I've had actors, prostitutes and ex-cons, lawyers, clerks, and nurses, and other therapists as clients. Some of my clients have been markedly manic and others horribly, suicidally depressed. More than a few have had traits of Boderline Personality Disorder and a few were probably candidates for Antisocial PD. Almost every child I have seen in therapy has been in a situation where it was the parents who needed to be there more than the kid and, as a result of this, I decided to not do direct work with children only. I do see family constellations, though, such as parent-child, but, if possible, I prefer to work with the parents only, either individually or with their spouse, since that is usually where the family distress begins.
Over time I found myself drawn towards creative adults such as actors, artists, writers, musicians and singers. Although I have never worked as an actor (not even community theater), I took drama in school and I played first chair flute in orchestra, so I do know something of the anxiety that comes from performing. My son is also a creative person, who performed in many plays throughout school, and is a writer, artist and videogame designer. So although I'm not an ex-actor, I feel I have always understood the personality type fairly well. Plus I like creative people - I understand their desire to give their gift to the world and make money at it, too. It's a pretty natural fit for me.
And hey, I live and work in LA, so creative types are all around me. But . . . it hasn't been the mosst lucrative work around, as many of my clients are struggling to find acting work and living hand-to-mouth on their wits and waiting tables. They do come to therapy and get a lot out of it, hopefully to the point, of becoming more successful, but at first they have no money. And I have been fairly conflicted about making money as a therapist. I'm not alone in this.
And in my case, I have always had the backdrop of my other career to fall back on. So for most of my actual working life as a therapist I have also maintained either a full- or part-time job as a paralegal. This didn't even change last August when I was finally laid off from my last paralegal job. For the first few months I was consumed with getting some projects done at home and then the holidays with the idea that, once January 2009 rolled around that surely the seas would part and I'd find paralegal work again. It didn't really occur to me to question this, since we needed me to work and this was a more consistent way to do it.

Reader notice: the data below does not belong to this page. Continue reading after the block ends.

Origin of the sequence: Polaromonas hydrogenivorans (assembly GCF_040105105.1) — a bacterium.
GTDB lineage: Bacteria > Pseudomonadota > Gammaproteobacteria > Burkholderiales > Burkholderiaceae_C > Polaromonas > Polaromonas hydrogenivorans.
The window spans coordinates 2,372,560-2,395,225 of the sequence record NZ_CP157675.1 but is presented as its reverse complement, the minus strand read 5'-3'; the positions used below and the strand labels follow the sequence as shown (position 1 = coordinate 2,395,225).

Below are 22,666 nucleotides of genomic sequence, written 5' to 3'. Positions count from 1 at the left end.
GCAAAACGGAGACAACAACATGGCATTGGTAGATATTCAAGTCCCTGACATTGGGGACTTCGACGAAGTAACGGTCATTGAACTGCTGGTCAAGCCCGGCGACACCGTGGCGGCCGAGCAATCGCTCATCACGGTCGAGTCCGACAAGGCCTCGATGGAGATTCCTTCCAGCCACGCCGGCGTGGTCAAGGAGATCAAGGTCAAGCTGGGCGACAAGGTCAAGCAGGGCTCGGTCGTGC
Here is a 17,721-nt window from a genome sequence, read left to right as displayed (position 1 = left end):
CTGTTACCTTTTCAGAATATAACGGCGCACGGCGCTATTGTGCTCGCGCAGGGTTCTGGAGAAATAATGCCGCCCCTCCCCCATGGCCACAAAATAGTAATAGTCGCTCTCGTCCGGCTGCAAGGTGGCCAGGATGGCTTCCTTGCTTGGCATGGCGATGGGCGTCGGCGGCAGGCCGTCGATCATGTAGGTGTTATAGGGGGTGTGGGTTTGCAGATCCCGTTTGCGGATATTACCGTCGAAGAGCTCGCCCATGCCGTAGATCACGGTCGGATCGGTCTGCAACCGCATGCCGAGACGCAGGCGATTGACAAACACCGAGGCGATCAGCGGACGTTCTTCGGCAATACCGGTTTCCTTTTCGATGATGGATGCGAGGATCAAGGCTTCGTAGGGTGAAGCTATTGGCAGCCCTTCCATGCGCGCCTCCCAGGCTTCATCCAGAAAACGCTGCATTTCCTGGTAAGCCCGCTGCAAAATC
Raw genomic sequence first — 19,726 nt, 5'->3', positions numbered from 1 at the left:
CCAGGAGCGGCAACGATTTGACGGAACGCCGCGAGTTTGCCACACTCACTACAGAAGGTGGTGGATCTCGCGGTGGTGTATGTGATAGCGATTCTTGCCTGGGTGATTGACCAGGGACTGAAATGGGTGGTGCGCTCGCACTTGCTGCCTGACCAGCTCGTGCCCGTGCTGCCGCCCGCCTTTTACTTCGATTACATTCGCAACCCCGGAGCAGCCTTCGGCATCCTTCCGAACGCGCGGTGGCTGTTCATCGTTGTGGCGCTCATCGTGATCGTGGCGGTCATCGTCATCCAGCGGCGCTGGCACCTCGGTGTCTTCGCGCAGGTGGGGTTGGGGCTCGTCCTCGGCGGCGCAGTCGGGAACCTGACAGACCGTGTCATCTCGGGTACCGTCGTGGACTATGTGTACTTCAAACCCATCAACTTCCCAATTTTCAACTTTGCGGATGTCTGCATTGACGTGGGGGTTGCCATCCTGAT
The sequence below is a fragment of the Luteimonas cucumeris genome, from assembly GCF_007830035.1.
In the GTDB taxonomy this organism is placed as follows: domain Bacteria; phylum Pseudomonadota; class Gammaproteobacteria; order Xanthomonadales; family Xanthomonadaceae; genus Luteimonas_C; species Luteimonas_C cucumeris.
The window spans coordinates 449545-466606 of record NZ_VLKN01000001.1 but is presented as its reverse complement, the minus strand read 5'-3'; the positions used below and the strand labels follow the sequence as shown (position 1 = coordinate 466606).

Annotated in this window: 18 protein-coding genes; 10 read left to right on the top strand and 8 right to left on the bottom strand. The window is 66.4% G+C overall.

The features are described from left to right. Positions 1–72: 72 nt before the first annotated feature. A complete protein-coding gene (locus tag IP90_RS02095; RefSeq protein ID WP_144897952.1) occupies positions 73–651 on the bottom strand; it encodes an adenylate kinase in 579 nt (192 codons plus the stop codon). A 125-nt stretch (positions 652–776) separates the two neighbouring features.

But guess what? January came and then February and March - and no work. I think I went on exactly one interview for a contract job which I didn't get. And although I was still getting unemployment, that was running low, so I started re-thinking my assumption that I'd keep working as a paralegal while maintaining a practice. I mean, what was the real job and what was the side job?
I was like the person who has managed to put one foot on the ice floe while keeping the other foot on land, and the ice floe is moving slowly away from land. At first it's imperceptible but over time, you're straddling two worlds. I'm not sure that the "land" wasn't my therapy practice, but it sure was hard to make the decision to be in one place.
You know how sometimes you find inspiration in odd places? Well, a few months back I had bought a drink at starbucks and actually read the quote on it (usually I just drink and toss).
Here's the quote:
The irony of commitment is that it's deeply liberating -- in work, in play, in love. The act frees you from the tyranny of your internal critic, from the fear that likes to dress itself up and parade around as rational hesitation. To commit is to remove your head as the barrier to your life.
Now the person who is quoted, Anne Morriss, is just a person, a customer from New York who describes herself as an "organization builder, restless American citizen, optimist." I have no idea what an "organization builder" is (heck, it could be anything), but the other two descriptions fit me fairly well, too. And it was in reading and absorbing what this quote meant that the last pieces fell into place. I had always hesitated being a full time therapist due to the money, but couldn't really make more money as a therapist until I was willing to put all my emotional and mental energy into building the business and getting clients. So all my 'rational hesitation' began to seem silly - I was using my "I'm going to get another job!" thinking to keep my practice small and then I'd complain about the size of my practice and use it to justify why I needed to get another job. Meanwhile, the ice floe was floating further away and it was getting to be pretty difficult to straddle the open water.
So I jumped back to land (yes, I guess the land was my practice). And I now stand there and say when asked, "Oh me? I'm a psychotherapist. And you?"